Monday, September 5th, 2011

Brantley Gilbert – Country Must Be Country Wide

Well, it was either that or more Drake.


Edward Okulicz: Sounds like Jon Bon Jovi’s immortal “Blaze Of Glory,” only, surprisingly, less country. The riff is epic and the band is tight, but I only felt the chorus ’til the titular line revealed the whole thing as a bit flimsy. But the riff, children, the riff…

Alfred Soto: The co-writer of “Dirt Road Anthem” writes his own, and it’s a pity its guitar crunch serves a voice that’s equal parts Jon Bon Jovi and Patterson Hood. The song isn’t as good as Big & Rich and Brad Paisley’s recent contributions to this-is-country-music.

Brad Shoup: Gilbert’s one of those ecumenical men in the vein of the MuzikMafia crew, only way less obnoxious, his Eric Churchlike “amen” at the end notwithstanding. His songwriting output has included forays into modern rock and hip-hop, and this tune was written with occasional partner Colt Ford, who has his own crossover record. It’s a nice gesture towards inclusiveness, if a little unnecessary. Guitars snarl and low in Snuffy Walden mode, a drum machine patters in the verses’ background and the steel is buried under the overdrive. Of course there’s gonna be a part where listening to country and being a polite citizen are conflated. It’s a little megalomanical to proclaim a nation of millions, all dipping and dancing and deferring to elders, but it’s the country coating on his Kid Rock pill. I dunno exactly when country got so nervous about its Silent Majority, but here’s a prime example of the tension.

Anthony Easton: It amuses me how butch country has gotten this year, as if trying not only to work out issues of masculinity but taking pleasure in pure, almost jingoistic surety of their own swagger. This one makes its heritage explicit — but those Gilbert mentions, Bocephus, Waylon, Willie Nelson and Johnny Cash, had a wide streak of sentimentality and an ability to express a huge emotional range. Country in the ’70s was wide, and it seems to be getting a little bit wider, but I await the day where country is as explicitly multiphasic as it used to be — although maybe this is my kind of nostalgia working against me. That said, the last few seconds have some absolutely gorgeous guitar work. 

Jonathan Bradley: Country’s rediscovery of Hank Williams Jr.’s “A Country Boy Can Survive” has had varying results, from the good (Jamey Johnson’s “Poor Man Blues,” which re-imagines regional discord as class conflict) to the turgid (Aaron Lewis’s “Country Boy“). Brantley Gilbert’s “Country Must Be Country Wide” references Hank specifically but ditches his resentment. That could be cause for relief, since that same resentment is often used as a vessel for smuggling rather noxious political beliefs, but it dilutes the song’s verve. Williams used to sing about a friend in New York City: “He never called me by my name, just ‘hillbilly'” — and despite the slight, Hank still managed to work himself up into a Willie Horton-esque lather when his big-city pal becomes a victim of big-city crime. Gilbert begins his song in character as a threatening yokel; when an out-of-state car pulls up at his Dixie gas station, he sneers “Oh good lord, he’s lost.” The bait-and-switch is that this Northern newcomer, unlike Hank’s Yankee acquaintance, is as country as anyone else, leading to a rather Sesame Street lesson about how everyone should just get along. Which is nice and all, but given Gilbert maintains the ornery guitar churn he started the tune with, the result sounds less inclusive and more defanged. If everyone is country, is anyone?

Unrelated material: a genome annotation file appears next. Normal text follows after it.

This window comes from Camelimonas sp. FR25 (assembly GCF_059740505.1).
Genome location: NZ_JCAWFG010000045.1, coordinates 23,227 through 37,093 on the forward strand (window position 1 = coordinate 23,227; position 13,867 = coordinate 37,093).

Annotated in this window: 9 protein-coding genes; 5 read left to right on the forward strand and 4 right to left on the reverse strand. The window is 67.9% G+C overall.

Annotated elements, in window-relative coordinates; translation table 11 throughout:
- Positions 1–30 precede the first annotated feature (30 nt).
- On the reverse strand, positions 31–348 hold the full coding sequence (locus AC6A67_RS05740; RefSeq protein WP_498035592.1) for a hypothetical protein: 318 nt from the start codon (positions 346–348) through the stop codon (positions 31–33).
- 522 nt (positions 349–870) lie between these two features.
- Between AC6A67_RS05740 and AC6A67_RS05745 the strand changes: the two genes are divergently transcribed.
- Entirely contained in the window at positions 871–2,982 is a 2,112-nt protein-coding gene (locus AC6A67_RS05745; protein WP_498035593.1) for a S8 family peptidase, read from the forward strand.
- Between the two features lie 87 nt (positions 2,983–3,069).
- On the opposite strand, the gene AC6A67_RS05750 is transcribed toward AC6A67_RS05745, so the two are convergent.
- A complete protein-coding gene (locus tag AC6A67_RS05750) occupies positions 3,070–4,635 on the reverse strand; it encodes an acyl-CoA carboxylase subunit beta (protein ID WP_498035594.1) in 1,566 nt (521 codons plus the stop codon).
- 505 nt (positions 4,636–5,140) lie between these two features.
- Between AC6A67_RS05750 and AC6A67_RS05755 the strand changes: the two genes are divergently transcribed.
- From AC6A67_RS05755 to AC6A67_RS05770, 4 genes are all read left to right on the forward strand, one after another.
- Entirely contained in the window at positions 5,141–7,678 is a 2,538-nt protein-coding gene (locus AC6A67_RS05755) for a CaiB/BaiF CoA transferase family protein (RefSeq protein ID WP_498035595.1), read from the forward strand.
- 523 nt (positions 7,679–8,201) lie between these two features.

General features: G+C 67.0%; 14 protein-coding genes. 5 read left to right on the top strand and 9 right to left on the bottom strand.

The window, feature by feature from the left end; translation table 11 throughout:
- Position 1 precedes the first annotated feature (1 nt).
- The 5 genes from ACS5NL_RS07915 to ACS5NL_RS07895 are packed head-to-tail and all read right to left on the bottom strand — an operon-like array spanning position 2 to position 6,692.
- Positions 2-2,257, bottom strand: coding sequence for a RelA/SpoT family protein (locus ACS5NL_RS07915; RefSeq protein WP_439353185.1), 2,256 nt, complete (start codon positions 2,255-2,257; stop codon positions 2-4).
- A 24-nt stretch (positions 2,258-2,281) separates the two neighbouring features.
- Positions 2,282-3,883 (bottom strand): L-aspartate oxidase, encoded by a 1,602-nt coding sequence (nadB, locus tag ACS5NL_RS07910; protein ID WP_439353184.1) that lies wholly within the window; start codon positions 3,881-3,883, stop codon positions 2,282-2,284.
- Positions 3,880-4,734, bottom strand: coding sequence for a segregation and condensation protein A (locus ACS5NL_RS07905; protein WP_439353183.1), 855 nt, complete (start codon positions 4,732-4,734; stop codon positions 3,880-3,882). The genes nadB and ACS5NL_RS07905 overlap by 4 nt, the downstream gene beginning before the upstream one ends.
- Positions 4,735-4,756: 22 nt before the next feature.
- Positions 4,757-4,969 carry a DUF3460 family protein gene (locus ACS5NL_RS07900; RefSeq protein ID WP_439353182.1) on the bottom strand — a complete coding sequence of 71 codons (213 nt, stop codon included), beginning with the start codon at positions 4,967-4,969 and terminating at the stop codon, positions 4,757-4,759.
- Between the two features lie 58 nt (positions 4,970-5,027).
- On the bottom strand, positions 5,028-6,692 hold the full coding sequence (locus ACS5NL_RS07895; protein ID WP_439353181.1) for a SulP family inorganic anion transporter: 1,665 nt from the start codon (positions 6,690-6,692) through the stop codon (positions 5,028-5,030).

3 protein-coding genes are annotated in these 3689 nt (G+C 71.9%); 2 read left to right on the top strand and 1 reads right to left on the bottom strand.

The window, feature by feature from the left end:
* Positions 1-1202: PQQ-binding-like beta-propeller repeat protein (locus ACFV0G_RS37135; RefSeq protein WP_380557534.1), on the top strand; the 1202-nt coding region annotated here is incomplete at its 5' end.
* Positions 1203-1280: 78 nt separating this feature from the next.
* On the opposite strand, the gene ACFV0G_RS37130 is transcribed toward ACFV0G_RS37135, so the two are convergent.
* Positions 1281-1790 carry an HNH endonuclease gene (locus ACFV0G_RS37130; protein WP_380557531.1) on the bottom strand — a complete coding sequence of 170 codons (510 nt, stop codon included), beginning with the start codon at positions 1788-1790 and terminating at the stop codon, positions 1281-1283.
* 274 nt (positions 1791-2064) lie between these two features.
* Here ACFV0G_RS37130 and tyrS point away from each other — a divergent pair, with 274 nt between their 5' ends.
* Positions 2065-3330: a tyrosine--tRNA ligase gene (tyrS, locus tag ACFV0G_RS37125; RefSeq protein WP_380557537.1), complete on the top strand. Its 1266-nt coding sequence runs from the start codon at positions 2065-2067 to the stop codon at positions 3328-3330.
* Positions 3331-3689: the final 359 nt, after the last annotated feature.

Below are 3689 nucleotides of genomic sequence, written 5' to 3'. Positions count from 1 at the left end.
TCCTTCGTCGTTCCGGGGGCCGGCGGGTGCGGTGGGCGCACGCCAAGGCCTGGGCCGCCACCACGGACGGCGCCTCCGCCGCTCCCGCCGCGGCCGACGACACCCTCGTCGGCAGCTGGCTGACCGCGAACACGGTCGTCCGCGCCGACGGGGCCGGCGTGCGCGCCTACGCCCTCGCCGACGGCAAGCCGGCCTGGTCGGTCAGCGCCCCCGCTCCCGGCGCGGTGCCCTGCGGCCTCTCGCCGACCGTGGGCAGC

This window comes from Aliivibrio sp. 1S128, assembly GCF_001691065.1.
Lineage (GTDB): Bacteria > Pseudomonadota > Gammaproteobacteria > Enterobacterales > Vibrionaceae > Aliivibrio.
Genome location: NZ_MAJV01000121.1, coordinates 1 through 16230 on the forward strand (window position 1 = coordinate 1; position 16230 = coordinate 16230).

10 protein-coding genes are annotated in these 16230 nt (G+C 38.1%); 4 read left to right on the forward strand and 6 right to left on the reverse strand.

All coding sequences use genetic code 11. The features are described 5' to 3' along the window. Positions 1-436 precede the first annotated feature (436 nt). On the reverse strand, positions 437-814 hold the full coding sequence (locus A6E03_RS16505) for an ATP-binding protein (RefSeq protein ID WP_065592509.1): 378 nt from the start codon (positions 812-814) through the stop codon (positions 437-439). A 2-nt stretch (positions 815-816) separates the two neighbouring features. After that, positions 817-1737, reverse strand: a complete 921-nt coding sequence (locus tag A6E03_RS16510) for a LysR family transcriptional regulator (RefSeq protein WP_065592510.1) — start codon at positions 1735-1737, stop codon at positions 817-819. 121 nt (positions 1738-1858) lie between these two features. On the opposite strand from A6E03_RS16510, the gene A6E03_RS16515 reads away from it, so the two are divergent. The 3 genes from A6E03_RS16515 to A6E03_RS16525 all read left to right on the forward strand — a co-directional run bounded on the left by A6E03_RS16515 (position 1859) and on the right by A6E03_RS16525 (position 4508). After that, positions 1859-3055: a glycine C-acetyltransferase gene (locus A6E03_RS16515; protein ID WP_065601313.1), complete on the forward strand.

Erick Bieritz: I would be curious to know if actual country people are wary of this sort of big-tent approach to the genre’s identity. It’s tough for an outsider to gauge a genre that combines potent regional pride with the unifying force of Nashville’s sound as sold by ubiquitous Wal-Mart.

Katherine St Asaph: The funny thing is, country is countrywide, but it’s newcomers like Taylor Swift and Blake Shelton and Miranda Lambert who deserve the credit, not Hank or Waylon. (Genre police: also countrywide.) So maybe it’s attitude; the YouTube comments should’ve been the first indication. Shame that they’re endlessly fascinating in the precise way Gilbert’s song isn’t.

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